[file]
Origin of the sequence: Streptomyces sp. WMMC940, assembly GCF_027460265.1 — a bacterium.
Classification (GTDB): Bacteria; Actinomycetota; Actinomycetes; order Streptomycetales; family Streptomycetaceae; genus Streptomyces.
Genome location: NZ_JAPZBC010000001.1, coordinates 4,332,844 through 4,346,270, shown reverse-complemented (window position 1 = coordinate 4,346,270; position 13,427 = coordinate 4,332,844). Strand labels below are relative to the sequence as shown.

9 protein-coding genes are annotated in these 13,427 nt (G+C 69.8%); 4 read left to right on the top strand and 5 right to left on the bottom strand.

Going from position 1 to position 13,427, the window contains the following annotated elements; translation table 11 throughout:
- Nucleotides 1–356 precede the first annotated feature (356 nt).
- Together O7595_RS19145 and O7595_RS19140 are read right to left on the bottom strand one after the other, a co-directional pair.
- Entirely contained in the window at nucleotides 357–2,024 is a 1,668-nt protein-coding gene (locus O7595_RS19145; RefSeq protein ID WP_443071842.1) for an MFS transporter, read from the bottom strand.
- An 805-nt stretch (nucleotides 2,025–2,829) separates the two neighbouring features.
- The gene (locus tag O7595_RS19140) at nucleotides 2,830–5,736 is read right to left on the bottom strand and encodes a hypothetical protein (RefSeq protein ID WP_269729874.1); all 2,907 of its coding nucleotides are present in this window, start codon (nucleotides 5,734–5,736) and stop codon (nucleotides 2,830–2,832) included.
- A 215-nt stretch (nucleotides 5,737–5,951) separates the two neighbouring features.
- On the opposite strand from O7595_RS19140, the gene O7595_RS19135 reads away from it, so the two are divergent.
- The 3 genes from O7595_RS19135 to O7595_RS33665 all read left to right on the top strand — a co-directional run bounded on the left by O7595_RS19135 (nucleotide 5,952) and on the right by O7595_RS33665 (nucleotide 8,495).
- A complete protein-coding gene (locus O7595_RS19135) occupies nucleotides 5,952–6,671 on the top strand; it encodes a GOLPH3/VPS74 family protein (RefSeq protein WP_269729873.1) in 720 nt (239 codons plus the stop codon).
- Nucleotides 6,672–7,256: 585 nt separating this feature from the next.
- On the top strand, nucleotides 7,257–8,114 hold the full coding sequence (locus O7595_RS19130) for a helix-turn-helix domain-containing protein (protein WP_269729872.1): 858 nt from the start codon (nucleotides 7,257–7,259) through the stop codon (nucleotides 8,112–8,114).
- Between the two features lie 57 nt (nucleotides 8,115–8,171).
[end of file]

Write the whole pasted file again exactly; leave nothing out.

Origin of the sequence: Streptomyces sp. WMMC940, assembly GCF_027460265.1 — a bacterium.
Classification (GTDB): Bacteria; Actinomycetota; Actinomycetes; order Streptomycetales; family Streptomycetaceae; genus Streptomyces.
Genome location: NZ_JAPZBC010000001.1, coordinates 4,332,844 through 4,346,270, shown reverse-complemented (window position 1 = coordinate 4,346,270; position 13,427 = coordinate 4,332,844). Strand labels below are relative to the sequence as shown.

9 protein-coding genes are annotated in these 13,427 nt (G+C 69.8%); 4 read left to right on the top strand and 5 right to left on the bottom strand.

Going from position 1 to position 13,427, the window contains the following annotated elements; translation table 11 throughout:
- Nucleotides 1–356 precede the first annotated feature (356 nt).
- Together O7595_RS19145 and O7595_RS19140 are read right to left on the bottom strand one after the other, a co-directional pair.
- Entirely contained in the window at nucleotides 357–2,024 is a 1,668-nt protein-coding gene (locus O7595_RS19145; RefSeq protein ID WP_443071842.1) for an MFS transporter, read from the bottom strand.
- An 805-nt stretch (nucleotides 2,025–2,829) separates the two neighbouring features.
- The gene (locus tag O7595_RS19140) at nucleotides 2,830–5,736 is read right to left on the bottom strand and encodes a hypothetical protein (RefSeq protein ID WP_269729874.1); all 2,907 of its coding nucleotides are present in this window, start codon (nucleotides 5,734–5,736) and stop codon (nucleotides 2,830–2,832) included.
- A 215-nt stretch (nucleotides 5,737–5,951) separates the two neighbouring features.
- On the opposite strand from O7595_RS19140, the gene O7595_RS19135 reads away from it, so the two are divergent.
- The 3 genes from O7595_RS19135 to O7595_RS33665 all read left to right on the top strand — a co-directional run bounded on the left by O7595_RS19135 (nucleotide 5,952) and on the right by O7595_RS33665 (nucleotide 8,495).
- A complete protein-coding gene (locus O7595_RS19135) occupies nucleotides 5,952–6,671 on the top strand; it encodes a GOLPH3/VPS74 family protein (RefSeq protein WP_269729873.1) in 720 nt (239 codons plus the stop codon).
- Nucleotides 6,672–7,256: 585 nt separating this feature from the next.
- On the top strand, nucleotides 7,257–8,114 hold the full coding sequence (locus O7595_RS19130) for a helix-turn-helix domain-containing protein (protein WP_269729872.1): 858 nt from the start codon (nucleotides 7,257–7,259) through the stop codon (nucleotides 8,112–8,114).
- Between the two features lie 57 nt (nucleotides 8,115–8,171).